Solidarity in cyclone-hit Vanuatu as folk come together

Solidarity in cyclone-hit Vanuatu as folk come together

VANUATU - Not long after the roof of Keith and Emma Vatoko's bedroom was torn off by Vanuatu's destructive cyclone, family members and neighbours were already hammering nails into a new makeshift home.

The Vatokos and their village Mele, two kilometres (1.2 miles) south of the Pacific nation's capital Port Vila, are struggling to clear water-logged houses after winds of up to 320 kilometres (200 miles) per hour and pounding rain swept through, flooding a nearby river.

The reality for many Vanuatuans is bleak with reports across the island chain of widespread destruction of property and crops, along with water and food shortages, and fears of disease.

But the villagers in Mele are doing their best to stay positive, typifying the optimistic demeanour that outsiders see as a defining characteristic of the islanders.

"Despite what we are facing, we still put our heads up high and always think positive," Emma Vatoko told AFP as she stood beside her bedroom, which now sits bare of everything except a handwritten Lord's Prayer poster on the wall.

"And that's what makes us strong." The 35-year-old lights up when she talks about how the community rallied together after the Category Five storm barrelled ashore on Friday night, cooking meals for each other and rebuilding damaged homes.

"It's hard for us, but we have to have confidence in ourselves that we can do it," she said.

Vanuatu, which has a population of some 267,000 people living across a string of picture-perfect islands, is famed as a tropical paradise for tourists.

Despite being among the world's poorest nations, it was dubbed the "happiest place on earth" almost a decade ago by British think-tank New Economics Foundation for balancing the well-being of its residents with a light environmental footprint.

'We always sit together'

Lida Chilia, another Mele villager, credits the support of her neighbours as a key reason why she remains optimistic.

Chilia, 39, said she was frightened as the storm battered her home for hours through the night.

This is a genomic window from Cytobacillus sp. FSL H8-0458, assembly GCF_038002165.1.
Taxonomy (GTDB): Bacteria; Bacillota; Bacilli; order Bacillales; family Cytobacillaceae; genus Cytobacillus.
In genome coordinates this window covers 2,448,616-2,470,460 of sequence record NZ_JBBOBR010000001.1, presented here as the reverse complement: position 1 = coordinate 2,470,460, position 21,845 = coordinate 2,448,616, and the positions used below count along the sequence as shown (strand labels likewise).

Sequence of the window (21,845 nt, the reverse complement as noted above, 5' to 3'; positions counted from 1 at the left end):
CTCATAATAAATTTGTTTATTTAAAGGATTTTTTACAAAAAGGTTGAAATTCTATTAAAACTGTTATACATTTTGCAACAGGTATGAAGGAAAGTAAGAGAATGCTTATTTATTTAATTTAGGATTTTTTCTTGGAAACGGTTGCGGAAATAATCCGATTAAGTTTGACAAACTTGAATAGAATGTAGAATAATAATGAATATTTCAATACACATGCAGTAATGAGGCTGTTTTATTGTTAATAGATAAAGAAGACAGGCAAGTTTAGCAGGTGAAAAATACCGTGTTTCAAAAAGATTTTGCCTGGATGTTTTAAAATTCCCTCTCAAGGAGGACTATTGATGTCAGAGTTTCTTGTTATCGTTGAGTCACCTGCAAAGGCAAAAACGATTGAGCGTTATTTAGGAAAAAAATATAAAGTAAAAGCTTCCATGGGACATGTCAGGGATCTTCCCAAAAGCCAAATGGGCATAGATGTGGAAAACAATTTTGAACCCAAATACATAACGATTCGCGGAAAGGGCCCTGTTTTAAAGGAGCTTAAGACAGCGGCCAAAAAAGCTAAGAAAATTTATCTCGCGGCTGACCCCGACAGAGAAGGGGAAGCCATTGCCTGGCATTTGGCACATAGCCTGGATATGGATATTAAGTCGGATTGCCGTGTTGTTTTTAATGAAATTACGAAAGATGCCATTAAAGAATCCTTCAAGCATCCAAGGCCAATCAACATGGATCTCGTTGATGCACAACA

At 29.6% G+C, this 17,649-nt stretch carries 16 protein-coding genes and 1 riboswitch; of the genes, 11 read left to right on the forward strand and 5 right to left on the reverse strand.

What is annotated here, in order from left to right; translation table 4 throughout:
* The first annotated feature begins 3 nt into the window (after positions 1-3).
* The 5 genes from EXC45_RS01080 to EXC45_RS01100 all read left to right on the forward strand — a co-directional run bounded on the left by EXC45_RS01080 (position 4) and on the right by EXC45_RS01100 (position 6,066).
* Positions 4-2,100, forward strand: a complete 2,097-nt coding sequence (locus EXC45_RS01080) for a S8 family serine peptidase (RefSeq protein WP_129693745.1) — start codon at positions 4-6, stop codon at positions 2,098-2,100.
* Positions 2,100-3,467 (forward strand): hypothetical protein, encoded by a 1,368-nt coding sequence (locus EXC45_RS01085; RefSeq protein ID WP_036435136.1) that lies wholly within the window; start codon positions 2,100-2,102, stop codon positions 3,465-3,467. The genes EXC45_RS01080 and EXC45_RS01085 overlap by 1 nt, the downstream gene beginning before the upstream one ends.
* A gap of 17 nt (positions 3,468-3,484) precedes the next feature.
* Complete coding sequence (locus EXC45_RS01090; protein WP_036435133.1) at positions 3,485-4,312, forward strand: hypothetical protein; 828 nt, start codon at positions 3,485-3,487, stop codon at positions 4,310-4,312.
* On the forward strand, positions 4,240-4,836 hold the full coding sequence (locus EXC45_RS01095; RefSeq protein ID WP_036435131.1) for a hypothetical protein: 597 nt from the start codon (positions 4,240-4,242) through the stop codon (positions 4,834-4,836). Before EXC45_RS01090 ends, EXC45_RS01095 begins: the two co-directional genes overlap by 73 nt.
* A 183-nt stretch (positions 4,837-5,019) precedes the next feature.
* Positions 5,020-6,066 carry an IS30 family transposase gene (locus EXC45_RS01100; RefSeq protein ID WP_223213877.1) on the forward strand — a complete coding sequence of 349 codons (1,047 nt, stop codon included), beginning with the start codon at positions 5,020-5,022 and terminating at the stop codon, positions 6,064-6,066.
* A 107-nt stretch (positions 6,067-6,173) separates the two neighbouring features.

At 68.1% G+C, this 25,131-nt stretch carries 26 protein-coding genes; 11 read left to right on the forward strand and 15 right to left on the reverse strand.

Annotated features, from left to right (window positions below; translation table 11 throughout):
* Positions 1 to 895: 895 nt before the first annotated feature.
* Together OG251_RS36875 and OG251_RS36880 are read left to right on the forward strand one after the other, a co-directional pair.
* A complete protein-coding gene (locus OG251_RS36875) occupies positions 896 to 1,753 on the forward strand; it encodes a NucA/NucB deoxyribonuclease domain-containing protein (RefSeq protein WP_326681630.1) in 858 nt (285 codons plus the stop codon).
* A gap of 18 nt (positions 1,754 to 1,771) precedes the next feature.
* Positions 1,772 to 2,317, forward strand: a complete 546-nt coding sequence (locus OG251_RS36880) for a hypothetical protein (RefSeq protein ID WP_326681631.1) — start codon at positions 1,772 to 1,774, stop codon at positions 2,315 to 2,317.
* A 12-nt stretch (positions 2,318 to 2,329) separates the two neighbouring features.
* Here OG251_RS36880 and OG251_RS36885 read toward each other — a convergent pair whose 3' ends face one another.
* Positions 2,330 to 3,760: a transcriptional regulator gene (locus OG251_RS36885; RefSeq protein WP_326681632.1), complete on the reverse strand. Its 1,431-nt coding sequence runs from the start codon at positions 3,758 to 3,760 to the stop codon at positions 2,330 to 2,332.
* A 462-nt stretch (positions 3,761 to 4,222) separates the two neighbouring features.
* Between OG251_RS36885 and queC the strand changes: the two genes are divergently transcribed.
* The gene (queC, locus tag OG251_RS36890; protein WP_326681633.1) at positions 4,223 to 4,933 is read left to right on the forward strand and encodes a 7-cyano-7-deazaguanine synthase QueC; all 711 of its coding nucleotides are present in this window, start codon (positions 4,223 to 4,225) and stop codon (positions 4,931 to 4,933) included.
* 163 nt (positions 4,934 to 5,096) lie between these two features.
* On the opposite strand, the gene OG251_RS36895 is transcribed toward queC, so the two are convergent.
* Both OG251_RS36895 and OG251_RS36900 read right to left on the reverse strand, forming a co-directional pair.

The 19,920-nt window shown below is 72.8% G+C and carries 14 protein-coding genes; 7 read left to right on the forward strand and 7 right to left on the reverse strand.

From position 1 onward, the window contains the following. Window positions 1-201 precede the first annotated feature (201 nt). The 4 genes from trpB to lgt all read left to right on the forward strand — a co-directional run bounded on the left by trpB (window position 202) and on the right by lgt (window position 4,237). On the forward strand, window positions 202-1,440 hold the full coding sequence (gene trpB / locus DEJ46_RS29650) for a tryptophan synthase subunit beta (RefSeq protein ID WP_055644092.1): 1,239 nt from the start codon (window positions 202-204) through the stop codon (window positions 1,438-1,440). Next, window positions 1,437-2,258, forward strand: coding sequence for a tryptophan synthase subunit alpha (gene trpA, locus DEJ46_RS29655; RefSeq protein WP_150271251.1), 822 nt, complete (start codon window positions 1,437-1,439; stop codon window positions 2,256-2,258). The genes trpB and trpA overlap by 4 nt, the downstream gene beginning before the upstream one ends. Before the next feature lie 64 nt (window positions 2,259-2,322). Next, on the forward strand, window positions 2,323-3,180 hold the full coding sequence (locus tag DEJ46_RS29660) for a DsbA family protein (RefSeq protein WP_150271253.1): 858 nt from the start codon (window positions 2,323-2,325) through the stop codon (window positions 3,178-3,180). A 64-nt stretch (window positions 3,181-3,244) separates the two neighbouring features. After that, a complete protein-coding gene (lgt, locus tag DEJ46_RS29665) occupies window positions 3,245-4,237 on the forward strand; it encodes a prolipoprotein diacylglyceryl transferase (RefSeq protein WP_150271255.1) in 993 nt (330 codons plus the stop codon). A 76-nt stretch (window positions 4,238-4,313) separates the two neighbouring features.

Standing up after meticulously removing coin-sized debris caught between blades of grass, Chilia beamed broadly even as she recalled the ordeal.

"We prayed for several hours. We asked God to protect us," she said.

"We feel sad. But we (neighbours) always sit together, and that makes me happy." Tom Perry from aid agency CARE Australia said Port Vila residents were dealing with the aftermath "remarkably well", given the circumstances.

But he feared the can-do attitude avoids addressing some of the issues raised by Cyclone Pam - such as the assumption in the subsistence economy that food is always readily available.

New homes are also being erected using similarly flimsy materials - such as metal sheets that were blown away by the storm - instead of more hardy ones.

"They are (rebuilding) in a way that worries me," Perry told AFP at his office in Port Vila.

"They are resilient people and they want to get on. So they want to start rebuilding houses but they're rebuilding houses that just fell over." In Mele, Jenny Garae and her friends prepare a basic lunch of bread and butter for the men toiling over the new corrugated metal house for the Vatokos.

Garae, 18, is helping her family remove the mud congealing on the floor after their home flooded.

Yet she too is keen to look on the bright side to the challenging conditions.

"If you look around, houses are made of boards and sheets," Garae said, stressing how villagers are coming together for mutual aid.

"Maybe this is a sign that people should build their house with cement," she added, although many in the poverty-stricken country cannot afford such luxuries, and rely on making do with what they have.

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